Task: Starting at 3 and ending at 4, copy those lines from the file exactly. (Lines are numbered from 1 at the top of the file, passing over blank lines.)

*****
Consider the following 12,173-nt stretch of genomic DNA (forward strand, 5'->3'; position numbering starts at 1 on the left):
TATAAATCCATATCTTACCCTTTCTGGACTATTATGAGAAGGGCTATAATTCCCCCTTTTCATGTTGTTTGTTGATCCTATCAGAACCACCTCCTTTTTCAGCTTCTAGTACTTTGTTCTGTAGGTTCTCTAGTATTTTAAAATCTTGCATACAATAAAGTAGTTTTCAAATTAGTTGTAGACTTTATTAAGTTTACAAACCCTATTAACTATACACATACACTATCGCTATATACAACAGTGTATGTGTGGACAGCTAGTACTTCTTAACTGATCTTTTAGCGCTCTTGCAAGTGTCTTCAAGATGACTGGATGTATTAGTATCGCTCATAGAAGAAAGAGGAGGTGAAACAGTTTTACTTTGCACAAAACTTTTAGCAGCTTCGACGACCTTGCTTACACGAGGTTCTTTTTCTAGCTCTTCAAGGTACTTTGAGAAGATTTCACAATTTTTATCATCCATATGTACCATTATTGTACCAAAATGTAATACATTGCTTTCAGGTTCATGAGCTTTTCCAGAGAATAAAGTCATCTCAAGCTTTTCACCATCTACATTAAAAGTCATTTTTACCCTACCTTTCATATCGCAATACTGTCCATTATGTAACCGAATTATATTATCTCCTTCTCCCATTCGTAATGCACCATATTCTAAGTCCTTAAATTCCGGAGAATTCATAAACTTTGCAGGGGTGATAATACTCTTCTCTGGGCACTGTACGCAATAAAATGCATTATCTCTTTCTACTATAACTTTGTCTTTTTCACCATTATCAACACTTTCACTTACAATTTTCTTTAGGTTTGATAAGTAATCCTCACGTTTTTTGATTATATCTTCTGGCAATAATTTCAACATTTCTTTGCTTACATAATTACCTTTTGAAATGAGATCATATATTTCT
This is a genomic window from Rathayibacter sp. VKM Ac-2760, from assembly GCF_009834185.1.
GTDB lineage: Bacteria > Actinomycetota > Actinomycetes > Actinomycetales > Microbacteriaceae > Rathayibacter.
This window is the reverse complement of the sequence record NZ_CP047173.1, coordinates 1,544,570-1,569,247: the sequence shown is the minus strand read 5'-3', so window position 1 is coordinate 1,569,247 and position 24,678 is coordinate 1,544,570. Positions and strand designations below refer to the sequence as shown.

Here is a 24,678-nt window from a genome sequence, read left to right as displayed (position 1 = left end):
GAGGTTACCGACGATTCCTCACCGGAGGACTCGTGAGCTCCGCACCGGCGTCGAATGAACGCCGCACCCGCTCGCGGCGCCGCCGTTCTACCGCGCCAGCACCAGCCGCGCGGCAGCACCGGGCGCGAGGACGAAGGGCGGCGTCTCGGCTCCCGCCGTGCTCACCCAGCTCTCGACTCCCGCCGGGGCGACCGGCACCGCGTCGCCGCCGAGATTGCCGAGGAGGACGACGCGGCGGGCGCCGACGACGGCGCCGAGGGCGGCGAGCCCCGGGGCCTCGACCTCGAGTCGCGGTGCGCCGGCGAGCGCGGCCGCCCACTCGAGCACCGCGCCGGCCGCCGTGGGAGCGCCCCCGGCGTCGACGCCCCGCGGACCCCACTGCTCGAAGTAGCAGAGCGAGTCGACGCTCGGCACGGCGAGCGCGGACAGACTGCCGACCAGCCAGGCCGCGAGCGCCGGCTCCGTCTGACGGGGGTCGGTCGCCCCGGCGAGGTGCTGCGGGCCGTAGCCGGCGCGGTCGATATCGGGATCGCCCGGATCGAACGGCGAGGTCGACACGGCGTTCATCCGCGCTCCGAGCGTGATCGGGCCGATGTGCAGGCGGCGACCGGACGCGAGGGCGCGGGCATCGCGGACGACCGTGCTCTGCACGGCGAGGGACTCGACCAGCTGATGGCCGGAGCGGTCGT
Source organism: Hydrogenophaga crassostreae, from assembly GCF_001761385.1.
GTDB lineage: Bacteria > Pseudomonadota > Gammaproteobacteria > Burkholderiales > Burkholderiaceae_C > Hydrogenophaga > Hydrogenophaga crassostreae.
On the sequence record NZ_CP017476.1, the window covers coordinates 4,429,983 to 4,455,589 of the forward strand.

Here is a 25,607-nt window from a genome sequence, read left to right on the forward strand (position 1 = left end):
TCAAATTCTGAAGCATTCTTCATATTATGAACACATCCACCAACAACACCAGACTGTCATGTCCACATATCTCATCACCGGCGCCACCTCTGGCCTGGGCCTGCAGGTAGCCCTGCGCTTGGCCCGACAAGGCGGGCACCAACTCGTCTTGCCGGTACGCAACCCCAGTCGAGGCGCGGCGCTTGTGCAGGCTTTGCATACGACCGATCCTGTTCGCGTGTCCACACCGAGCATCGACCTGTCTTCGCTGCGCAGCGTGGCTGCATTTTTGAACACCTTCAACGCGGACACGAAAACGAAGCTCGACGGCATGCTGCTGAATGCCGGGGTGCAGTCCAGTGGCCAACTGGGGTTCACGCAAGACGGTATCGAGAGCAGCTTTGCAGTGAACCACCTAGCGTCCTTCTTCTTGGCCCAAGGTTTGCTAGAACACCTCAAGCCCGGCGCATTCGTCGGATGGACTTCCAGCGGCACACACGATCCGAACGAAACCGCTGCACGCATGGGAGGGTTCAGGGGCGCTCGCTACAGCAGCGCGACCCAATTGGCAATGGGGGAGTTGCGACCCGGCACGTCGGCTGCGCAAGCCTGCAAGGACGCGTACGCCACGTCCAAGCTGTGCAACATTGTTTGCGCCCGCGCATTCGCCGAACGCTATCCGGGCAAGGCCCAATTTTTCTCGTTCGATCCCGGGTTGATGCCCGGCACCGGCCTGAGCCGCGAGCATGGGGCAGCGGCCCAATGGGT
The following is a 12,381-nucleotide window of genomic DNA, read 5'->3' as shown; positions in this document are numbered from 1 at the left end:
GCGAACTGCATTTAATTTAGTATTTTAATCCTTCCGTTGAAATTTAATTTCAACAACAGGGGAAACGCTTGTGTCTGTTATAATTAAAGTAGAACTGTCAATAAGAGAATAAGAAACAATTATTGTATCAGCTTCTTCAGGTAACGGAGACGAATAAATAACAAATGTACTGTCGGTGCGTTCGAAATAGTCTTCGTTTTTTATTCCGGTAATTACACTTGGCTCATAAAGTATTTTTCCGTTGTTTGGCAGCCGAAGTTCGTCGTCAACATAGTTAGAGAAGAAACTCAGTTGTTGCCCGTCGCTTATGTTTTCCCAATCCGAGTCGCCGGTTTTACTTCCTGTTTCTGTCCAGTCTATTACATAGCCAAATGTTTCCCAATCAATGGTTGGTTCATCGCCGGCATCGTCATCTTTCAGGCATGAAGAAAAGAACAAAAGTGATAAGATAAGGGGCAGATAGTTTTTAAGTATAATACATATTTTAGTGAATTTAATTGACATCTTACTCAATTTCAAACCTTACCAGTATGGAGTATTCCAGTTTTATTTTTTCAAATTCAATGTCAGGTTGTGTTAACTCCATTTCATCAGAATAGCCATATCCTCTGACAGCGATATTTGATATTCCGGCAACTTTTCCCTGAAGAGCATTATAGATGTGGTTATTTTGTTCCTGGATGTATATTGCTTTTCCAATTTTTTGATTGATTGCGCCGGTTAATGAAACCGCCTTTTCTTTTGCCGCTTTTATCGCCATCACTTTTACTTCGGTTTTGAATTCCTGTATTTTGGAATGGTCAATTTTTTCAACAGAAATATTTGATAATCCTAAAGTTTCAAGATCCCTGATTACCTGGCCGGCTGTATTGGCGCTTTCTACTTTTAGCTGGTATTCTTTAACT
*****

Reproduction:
This is a genomic window from Rathayibacter sp. VKM Ac-2760, from assembly GCF_009834185.1.
GTDB lineage: Bacteria > Actinomycetota > Actinomycetes > Actinomycetales > Microbacteriaceae > Rathayibacter.